The Boston Licensing Board voted today to levy a four-day suspension on Garage, 20 Linden St. in Allston after finding club managers and security staff failed to let police know about a fight inside that may have led to a double shooting minutes later outside on Nov. 15 and that they managed to hinder, whether deliberately or not, a still active investigation into that shooting.
Garage owner Alex Matov shut the club following the shootings - in which a bullet went through one man's shoulder, then hit a second man in the mouth - and it remains closed to this day. Matov told the board at a hearing yesterday this was so he could regroup and hire and train all new staff. The board said it would only set a date for suspension after the club re-opens for business.
Board members cited the shutdown in their deliberations today, as part of consideration of a citation for failure to cooperate with police. With the club shut, police say they had trouble finding Matov and the head of the security company on duty that night for their investigation. One detective said that when he and other detectives arrived at the club a couple days after the shooting, employees there refused to talk to them and told them to call the club's attorney.
In fact, yesterday's hearing turned into something of a police investigation itself as two detectives peppered Matov, his attorney and the head of the security company with questions about just what happened that night - including whether they had any video or leads to social-media video that might show the shooting, since the club's own parking-lot video cut out right before and during the shooting.
The three said they have always tried to cooperate fully with police, said there might have been some simple miscommunication and that they will get police whatever information they can.
In addition to holding a four-day suspension in abeyance, the board also voted that before Garage can re-open, Matov has to file a detailed re-opening plan, to include information about security and staff training - including the importance of cooperating with police - and contact information for all the new employees. The club will also have to give the board contact information for all promoters it allows to operate on the premises - the night of the shooting, police got held up with one promoter who refused to tell them who he was or what he had seen.
According to police and the club, shortly before 12:30 a.m. that night, security moved to get people off the tables and chairs they were dancing on. One table dancer shoved the bouncer trying to get him down, which pushed him into another table, opening a gash and getting the people there upset with the table dancer's party.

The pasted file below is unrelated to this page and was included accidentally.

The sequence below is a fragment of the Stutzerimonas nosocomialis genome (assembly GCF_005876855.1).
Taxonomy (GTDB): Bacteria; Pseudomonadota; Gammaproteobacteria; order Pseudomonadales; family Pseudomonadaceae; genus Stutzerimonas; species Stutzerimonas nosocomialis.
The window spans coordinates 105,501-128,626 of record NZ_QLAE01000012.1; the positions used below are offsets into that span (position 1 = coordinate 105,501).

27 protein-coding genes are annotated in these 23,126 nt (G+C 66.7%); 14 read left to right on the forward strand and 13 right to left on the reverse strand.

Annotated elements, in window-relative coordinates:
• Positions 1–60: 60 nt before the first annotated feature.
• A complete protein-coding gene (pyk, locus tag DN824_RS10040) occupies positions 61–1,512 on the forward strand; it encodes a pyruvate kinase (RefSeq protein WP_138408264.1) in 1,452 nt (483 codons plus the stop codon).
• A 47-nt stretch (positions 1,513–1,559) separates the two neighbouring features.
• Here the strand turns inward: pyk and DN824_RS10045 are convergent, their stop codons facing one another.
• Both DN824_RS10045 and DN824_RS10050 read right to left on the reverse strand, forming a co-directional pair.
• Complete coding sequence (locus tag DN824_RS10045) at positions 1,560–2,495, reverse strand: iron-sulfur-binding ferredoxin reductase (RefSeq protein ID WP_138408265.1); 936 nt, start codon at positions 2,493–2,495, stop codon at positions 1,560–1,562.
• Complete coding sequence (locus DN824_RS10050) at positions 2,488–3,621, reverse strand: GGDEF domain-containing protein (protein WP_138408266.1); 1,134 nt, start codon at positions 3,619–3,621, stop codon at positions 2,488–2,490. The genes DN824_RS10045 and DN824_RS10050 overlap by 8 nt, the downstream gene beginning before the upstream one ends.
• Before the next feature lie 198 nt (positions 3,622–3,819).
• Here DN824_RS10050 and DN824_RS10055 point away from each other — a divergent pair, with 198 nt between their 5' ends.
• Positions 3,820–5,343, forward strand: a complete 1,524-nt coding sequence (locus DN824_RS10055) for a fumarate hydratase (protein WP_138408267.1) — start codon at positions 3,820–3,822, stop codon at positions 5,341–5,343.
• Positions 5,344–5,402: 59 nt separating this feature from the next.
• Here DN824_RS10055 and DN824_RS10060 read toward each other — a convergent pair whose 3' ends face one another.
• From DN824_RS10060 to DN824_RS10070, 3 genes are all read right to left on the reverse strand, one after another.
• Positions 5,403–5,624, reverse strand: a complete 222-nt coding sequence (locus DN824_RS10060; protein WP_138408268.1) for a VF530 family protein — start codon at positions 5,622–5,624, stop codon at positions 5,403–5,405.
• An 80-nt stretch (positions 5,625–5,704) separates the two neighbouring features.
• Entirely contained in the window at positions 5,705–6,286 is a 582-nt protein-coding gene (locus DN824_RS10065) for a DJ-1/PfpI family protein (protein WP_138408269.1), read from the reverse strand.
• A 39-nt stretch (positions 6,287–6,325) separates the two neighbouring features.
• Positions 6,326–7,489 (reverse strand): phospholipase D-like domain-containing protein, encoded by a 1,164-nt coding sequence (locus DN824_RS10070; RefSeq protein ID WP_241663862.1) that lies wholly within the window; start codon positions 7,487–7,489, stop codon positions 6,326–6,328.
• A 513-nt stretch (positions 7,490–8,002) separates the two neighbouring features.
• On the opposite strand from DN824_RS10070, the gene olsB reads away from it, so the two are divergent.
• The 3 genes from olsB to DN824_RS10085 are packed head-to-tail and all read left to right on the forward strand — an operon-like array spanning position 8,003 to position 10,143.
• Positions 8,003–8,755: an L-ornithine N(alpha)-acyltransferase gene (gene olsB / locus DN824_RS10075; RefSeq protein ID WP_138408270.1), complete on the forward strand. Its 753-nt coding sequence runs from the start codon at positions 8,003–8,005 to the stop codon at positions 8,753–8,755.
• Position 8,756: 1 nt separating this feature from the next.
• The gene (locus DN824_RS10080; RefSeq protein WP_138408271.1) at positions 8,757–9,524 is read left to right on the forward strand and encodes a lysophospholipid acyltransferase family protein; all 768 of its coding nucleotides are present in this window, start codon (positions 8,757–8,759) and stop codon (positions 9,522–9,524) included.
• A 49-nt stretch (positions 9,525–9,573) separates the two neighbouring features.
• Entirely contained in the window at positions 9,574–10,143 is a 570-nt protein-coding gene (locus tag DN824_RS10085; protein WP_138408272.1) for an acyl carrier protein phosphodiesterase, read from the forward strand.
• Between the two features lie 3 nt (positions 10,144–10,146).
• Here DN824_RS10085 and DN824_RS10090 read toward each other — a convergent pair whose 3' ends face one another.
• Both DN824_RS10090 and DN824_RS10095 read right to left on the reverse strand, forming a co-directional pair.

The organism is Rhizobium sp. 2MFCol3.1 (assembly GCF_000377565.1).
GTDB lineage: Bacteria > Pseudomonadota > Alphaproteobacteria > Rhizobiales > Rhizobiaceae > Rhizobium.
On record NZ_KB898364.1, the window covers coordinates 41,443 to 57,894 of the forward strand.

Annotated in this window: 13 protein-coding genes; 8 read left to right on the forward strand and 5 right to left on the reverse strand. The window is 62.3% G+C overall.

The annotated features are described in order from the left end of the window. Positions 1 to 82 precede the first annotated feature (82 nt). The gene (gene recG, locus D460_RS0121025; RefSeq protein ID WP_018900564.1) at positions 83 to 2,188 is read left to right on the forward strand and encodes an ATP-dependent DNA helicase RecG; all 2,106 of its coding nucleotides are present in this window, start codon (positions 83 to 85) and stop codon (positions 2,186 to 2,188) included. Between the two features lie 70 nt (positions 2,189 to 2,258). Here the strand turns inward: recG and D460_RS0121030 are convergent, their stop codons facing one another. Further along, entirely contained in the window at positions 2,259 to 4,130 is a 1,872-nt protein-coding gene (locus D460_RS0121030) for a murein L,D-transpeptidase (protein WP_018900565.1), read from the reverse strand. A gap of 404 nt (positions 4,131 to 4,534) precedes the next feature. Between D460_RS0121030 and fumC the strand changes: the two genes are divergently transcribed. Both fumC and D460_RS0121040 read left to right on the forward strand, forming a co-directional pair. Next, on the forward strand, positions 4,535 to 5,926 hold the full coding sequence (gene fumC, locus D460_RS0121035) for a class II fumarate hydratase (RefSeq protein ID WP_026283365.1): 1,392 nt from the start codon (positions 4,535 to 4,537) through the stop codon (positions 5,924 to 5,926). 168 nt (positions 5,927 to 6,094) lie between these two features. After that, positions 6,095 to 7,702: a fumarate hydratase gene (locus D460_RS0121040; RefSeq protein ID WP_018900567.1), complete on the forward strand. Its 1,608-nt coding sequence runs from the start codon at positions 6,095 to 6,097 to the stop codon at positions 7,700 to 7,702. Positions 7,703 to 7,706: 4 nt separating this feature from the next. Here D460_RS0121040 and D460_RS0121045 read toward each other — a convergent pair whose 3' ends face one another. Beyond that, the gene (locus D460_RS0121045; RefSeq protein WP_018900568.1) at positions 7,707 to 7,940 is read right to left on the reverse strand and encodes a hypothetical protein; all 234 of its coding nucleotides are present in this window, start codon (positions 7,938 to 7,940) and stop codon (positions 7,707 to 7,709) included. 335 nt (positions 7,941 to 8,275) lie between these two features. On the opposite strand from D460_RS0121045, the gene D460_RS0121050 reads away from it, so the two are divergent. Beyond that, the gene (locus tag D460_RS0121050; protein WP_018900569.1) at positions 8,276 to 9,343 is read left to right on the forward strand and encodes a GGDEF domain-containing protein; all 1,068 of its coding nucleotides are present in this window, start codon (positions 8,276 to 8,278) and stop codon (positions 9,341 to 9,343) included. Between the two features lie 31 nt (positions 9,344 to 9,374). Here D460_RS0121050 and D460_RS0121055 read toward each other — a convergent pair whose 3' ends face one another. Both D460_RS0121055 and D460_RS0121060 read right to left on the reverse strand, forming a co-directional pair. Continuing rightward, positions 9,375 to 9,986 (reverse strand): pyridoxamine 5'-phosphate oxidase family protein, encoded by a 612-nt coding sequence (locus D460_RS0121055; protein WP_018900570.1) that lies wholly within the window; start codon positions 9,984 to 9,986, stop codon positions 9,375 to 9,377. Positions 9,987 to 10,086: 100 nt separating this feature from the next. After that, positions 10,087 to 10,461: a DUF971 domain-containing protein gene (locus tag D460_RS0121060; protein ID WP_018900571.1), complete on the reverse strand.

Tempers began to flare, and security decided it was time to call it a night. The club turned off the music, raised the lights and began ushering people out - keeping people from one of the fighting parties inside to keep them from tangling with the other table outside. About five minutes later, a shot rang out in the parking lot.
The head of the security concern on duty that night testified that the man hit in the shoulder got himself to the hospital. The man shot in the mouth, "was kind of out of it, running around and moving." He said he and other staffers tried to get him to sit down. "Eventually, he kind of collapsed and stayed in one place."
The club's attorney, Kurt Bletzer, said the club has been unable to figure out it the shooter was a patron or if he had driven up to pick somebody else. He said he doubted the man came into the club with the gun because everybody is patted down on entry.
The board also cited the club for not calling police after the fight that may have lead to the shooting. Bletzer said the manager on duty that night did call police, but police and the board said that was for the shooting, that somebody should have called police after the fight, especially because it involved punching and a bouncer getting injured.
At the conclusion of the hearing, board Chairwoman Kathleen Joyce addressed Matov specifically and said he needs to not only train his new workers that they must cooperate with police investigations and that he needs to provide a phone number where he or another manager can be reached day or night. He then provided his number.
In the long run, the board may not have to deal with the club, which Joyce said has had issues in the past, because a development group - that includes Matov - has city approval to tear its building down to put up a 349-unit apartment complex.